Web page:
Building/Keeping Your Clientele

by Jayne Morehouse

I am a frequent contributor to The Stylist newspapers, and I have been delighted to call the professional beauty industry "home" for the past 25 years. However, I am not a stylist -- I am a former editor and a brand communications specialist who visits her hair salon every three weeks for at least a color re-touch, glaze and brow shaping / coloring.

Every few months, when my stylist recommends it, I add on highlights / lowlights and a haircut. I treat my feet to a spa pedicure every three weeks and a manicure when time allows. I frequently give my friends beauty gift cards for services that I love. I shop for beauty products from makeup and nail polish to skincare and hair care every week. Okay, I might be sounding a little high maintenance here, but I need that beauty backup in order to maintain a professional image, and you want to be my primary source, don't you?

If you invite clients like me into your salon, day spa or chair and give us a reason to stay, we are not only extremely loyal, but we are willing to buy just about any service or product you recommend. We will also go above and beyond to recommend you to our friends and business colleagues -- once you have gained our trust.

You can read plenty of business articles that suggest you hand out your cards wherever you go and offer clients an incentive -- a free service or product -- in return for referring their friends. These are all great techniques for building your clientèle. But that is not the intent of this article. This is about inspiring an army of clients to spend as many of their beauty dollars as possible with you, and getting them to rave about you to their friends in order to grow your business.

What is the first step? Earn my trust.

Up front, let's agree that great skills are wonderful, but today you need more. Share at every visit what you have seen that is a new, growing trend or something that you think I would like. It can be as simple as a new nail polish or lipstick color that works with my hair color, or a new color application technique you recently learned. Perhaps my favorite products are now available in travel sizes -- let me know and offer to hold a set for me. Tell me what you have learned in the classes you take.

Communicate with me between visits — and make it easy for me to share your expertise.

Find out how I want to receive information from you, whether via phone, email or Facebook -- then send it to me every week or two. The more personal the communication the better, but I do not mind a newsletter or group email, as long as it contains information that is relevant to me. I want to know about your new and / or featured services and products, what you learned at a recent class, or if you are participating in a charity or community event.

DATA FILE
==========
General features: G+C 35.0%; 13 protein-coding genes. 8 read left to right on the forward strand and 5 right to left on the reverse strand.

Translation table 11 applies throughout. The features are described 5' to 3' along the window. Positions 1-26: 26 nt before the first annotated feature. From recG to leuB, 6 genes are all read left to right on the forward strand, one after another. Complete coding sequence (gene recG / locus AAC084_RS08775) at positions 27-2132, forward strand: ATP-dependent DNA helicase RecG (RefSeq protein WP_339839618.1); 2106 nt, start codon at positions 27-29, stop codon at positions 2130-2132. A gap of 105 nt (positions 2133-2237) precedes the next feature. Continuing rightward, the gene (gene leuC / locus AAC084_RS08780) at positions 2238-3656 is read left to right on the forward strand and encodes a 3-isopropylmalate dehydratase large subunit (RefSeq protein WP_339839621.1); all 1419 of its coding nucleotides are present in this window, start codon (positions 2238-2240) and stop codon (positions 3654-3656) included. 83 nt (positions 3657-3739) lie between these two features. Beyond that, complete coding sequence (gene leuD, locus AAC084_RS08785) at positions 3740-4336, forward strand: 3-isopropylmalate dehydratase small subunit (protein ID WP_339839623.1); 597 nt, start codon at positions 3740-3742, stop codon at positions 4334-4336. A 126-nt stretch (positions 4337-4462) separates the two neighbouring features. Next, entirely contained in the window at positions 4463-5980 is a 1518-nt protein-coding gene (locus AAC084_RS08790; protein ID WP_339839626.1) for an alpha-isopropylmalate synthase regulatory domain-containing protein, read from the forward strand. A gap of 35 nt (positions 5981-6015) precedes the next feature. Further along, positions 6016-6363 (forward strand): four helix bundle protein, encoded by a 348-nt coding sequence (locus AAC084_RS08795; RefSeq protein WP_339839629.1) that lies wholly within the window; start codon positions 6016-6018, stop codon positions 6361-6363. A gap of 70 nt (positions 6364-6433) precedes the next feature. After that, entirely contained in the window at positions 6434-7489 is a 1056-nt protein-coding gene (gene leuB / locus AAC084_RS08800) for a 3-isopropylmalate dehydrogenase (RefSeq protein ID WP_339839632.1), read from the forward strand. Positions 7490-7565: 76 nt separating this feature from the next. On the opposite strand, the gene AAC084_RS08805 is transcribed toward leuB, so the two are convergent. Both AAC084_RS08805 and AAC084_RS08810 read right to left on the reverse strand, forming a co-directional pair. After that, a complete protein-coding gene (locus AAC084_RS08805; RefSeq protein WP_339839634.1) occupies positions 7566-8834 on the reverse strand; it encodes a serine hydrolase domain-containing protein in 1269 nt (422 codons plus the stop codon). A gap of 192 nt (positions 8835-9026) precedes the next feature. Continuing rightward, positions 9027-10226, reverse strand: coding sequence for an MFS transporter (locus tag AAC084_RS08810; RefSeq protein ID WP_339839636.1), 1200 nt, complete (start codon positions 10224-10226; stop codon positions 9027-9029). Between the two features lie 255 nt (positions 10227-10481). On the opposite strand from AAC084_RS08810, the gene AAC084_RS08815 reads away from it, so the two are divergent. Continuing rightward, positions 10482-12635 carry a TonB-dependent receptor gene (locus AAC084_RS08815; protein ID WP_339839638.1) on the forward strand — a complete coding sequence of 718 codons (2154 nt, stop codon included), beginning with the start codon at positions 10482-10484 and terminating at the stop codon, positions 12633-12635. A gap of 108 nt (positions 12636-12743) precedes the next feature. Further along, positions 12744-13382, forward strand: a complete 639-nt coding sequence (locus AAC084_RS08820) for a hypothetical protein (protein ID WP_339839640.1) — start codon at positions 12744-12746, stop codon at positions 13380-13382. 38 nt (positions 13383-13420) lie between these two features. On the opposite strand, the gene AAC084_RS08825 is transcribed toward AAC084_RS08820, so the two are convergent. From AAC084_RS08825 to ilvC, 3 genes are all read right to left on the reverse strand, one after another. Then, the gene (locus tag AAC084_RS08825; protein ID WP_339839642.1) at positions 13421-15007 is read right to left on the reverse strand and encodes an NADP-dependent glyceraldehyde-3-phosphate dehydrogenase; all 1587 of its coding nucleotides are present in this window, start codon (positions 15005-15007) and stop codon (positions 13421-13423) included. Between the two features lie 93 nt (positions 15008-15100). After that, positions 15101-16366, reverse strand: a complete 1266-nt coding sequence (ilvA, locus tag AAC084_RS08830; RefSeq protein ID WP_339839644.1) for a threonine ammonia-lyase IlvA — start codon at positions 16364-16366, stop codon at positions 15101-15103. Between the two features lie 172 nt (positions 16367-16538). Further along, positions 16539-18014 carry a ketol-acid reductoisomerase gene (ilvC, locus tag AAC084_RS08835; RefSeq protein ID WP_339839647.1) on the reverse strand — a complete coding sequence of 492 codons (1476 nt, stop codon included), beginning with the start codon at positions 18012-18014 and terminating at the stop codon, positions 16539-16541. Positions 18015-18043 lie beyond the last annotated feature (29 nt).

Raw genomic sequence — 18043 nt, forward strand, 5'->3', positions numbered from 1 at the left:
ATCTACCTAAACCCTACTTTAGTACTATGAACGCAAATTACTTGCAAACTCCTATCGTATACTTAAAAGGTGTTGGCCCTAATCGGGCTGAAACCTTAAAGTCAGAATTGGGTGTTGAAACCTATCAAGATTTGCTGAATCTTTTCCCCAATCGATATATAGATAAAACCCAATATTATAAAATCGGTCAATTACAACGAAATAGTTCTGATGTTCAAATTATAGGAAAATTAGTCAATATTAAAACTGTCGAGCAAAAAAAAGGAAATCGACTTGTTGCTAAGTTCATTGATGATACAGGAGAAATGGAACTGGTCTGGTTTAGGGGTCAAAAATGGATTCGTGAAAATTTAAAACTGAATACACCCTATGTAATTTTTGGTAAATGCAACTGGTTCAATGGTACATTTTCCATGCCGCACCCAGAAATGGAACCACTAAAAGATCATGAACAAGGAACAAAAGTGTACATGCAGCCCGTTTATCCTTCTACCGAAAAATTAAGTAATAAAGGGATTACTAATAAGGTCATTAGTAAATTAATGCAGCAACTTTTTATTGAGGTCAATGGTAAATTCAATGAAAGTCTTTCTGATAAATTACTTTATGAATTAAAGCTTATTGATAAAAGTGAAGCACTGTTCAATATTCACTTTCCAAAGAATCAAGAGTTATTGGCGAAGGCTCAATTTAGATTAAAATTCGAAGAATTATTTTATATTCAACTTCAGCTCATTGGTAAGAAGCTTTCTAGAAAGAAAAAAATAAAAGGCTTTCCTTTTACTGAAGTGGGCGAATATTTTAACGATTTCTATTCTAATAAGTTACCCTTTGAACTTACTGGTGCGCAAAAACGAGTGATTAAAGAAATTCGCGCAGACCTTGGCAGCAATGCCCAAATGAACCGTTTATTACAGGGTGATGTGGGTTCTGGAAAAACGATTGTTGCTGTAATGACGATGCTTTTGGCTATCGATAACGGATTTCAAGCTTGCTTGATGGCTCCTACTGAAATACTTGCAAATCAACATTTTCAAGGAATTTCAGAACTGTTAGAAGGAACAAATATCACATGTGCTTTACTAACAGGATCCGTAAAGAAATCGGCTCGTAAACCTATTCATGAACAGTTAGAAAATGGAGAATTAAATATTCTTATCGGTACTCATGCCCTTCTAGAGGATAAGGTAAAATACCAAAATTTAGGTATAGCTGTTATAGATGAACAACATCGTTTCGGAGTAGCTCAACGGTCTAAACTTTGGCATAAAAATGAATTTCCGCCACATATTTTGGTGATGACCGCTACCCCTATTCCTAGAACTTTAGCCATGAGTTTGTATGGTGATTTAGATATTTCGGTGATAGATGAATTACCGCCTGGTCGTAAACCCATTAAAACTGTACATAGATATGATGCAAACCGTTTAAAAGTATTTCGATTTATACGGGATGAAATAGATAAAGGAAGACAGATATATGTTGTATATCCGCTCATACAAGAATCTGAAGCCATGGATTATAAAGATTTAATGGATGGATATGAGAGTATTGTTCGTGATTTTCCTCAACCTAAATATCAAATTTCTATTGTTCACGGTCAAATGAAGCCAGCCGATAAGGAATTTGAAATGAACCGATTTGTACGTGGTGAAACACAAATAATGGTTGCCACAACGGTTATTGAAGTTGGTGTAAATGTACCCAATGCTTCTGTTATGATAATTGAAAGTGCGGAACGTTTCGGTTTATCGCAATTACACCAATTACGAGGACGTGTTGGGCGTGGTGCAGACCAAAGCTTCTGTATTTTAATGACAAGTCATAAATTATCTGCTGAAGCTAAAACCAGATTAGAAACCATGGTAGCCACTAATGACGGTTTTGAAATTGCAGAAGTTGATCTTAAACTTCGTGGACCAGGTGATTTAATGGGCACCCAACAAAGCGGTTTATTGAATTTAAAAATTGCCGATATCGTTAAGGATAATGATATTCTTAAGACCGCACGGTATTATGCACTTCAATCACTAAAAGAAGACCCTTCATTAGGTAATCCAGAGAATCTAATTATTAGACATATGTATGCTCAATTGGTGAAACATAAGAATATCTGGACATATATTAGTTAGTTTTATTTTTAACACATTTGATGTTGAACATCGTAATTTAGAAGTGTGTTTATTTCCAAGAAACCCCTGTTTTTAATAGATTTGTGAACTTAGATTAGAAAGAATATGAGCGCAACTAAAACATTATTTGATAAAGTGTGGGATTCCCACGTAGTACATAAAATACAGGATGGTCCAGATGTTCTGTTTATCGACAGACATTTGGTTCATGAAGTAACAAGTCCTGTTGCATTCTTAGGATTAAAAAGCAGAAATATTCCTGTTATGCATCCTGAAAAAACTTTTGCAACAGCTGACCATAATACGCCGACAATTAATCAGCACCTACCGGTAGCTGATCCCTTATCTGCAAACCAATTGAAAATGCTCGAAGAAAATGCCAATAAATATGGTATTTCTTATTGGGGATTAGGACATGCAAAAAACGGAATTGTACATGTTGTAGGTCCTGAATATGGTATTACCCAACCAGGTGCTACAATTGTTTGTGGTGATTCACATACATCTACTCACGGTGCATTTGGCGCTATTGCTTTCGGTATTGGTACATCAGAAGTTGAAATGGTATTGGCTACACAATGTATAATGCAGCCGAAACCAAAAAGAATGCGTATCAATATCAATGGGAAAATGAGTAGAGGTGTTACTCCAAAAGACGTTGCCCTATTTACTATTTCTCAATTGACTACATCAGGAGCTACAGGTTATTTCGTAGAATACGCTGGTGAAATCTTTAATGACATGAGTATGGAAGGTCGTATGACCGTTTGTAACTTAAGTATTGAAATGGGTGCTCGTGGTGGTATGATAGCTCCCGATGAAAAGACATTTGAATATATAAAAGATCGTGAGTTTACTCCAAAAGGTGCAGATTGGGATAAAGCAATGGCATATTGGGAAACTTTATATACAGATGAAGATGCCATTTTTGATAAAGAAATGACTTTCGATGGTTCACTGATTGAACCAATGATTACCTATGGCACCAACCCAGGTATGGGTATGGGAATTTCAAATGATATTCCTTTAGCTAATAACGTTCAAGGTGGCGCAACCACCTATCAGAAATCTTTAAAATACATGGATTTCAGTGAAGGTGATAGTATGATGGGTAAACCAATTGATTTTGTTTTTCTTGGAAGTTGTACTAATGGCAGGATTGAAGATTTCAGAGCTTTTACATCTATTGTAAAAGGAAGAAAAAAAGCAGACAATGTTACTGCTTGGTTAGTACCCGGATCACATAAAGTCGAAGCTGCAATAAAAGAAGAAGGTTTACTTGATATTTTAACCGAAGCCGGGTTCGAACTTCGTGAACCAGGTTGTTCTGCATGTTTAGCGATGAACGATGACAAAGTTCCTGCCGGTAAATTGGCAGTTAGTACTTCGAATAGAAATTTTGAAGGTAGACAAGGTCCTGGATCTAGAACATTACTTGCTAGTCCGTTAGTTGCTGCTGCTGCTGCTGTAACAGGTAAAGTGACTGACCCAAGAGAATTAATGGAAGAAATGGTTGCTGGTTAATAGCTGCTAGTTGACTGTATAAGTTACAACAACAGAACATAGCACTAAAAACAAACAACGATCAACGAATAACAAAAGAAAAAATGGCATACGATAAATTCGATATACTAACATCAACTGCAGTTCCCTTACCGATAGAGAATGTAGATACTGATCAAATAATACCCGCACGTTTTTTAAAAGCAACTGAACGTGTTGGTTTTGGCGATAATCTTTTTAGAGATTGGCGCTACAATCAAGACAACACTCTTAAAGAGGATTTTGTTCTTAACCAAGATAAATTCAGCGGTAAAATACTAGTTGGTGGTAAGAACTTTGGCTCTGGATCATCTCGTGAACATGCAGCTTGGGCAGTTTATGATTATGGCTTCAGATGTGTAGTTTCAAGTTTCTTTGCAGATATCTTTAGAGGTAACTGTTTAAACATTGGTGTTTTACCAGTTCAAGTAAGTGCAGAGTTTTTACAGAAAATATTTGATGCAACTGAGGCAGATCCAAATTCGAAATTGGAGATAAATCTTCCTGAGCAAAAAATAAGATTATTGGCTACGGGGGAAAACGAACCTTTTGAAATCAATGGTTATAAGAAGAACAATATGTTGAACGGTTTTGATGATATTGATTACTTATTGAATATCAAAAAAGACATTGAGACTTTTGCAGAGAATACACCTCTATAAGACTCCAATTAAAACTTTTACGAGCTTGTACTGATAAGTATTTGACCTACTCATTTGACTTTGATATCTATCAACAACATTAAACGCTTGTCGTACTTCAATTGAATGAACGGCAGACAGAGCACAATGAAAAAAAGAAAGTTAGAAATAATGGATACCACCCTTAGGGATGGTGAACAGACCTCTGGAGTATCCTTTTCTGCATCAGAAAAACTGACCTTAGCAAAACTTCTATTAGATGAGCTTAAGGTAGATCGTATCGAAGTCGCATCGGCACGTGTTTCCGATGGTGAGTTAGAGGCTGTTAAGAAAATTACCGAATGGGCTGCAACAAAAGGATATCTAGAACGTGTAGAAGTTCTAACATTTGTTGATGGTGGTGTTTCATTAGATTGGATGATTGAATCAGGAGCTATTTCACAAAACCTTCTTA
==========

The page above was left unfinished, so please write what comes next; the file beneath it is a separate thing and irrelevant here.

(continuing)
The most lethal line a hairdresser can say is, "What are we doing today -- same as last time?"

This question immediately transfers credibility from you to the client. When I am in your chair, ask me what I have in mind, but always add a recommendation or two of your own. That does not mean you need to suggest a total makeover -- let me stay in my comfort zone, while still trying a little something new. Your guidance in making these subtle changes helps me begin to trust you.

Turn me on to like-minded beauty experts.

If you find an article, newsletter or website that shares beauty information that you think I would like, recommend it to me. It does not detract from your credibility, in fact, it enhances it because you are willing to share, and you are confident enough that I will continue to rely on you as my primary beauty resource.

Invite me to try something new.

During my last visit to the salon, my colorist was running late, so she treated me to a conditioning treatment at the backbar. Her assistant applied a customized potion and then did a delightful scalp massage. The experience enhanced my colorist's credibility because she recommended it. Not only did I love how my hair felt, but it also gave the new assistant the opportunity to establish a relationship with me. Every time someone else in your salon builds a bond with me, the more invested I am in remaining your client. When my friends notice how shiny my hair looks, I will rave about the treatment, and of course, I will purchase it in the future if my hair is feeling dry, or when I just want to enjoy the relaxing scalp massage.

Please show me how to do my own hair.

When I can replicate the gorgeous look you created, that is when you have truly won me over. I promise I will use the products and tools you recommend -- make the recommendation, please -- but if you let me leave without showing me how to use my iron or round brush, I will think you gave me a bad cut.

The bottom line is that consumers today have the opportunity to shop for beauty products and services on almost every block. Even my suburban neighborhood mall has five salons, several retail stores, as well as two grocery stores with beefed up beauty sections, all within a couple of blocks. These companies are spending millions of dollars per year to draw me in and steal your business. You probably cannot compete on price, convenience or selection, but that should not matter, because once you have earned my trust, your credibility, expertise and our relationship trump them all.

Jayne Morehouse is president of Jayne & company, a brand communications agency specializing in beauty and health, and she is a frequent shopper at salons, stores and beauty supply retailers. Reach her at

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